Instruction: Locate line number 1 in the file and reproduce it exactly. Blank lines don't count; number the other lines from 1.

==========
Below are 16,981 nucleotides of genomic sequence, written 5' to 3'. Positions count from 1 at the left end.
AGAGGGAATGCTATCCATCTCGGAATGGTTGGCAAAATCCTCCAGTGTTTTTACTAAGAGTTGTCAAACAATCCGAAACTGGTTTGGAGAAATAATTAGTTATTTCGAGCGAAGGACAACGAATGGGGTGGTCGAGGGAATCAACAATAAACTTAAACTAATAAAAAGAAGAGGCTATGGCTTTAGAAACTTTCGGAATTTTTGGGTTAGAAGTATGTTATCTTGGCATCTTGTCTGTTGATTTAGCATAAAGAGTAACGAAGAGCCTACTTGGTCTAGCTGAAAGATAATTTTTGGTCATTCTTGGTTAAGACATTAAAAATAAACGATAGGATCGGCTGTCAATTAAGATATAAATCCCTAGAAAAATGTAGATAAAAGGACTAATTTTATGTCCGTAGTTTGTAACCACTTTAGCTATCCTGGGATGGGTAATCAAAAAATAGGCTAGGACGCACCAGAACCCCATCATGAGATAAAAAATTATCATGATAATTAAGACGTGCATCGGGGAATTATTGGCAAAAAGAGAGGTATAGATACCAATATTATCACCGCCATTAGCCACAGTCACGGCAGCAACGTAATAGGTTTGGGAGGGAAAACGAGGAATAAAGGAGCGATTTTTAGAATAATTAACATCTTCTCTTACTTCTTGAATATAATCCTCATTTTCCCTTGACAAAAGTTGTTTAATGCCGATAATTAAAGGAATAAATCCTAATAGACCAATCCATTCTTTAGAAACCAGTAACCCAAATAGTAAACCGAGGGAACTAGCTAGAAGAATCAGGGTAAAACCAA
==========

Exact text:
Below are 16,981 nucleotides of genomic sequence, written 5' to 3'. Positions count from 1 at the left end.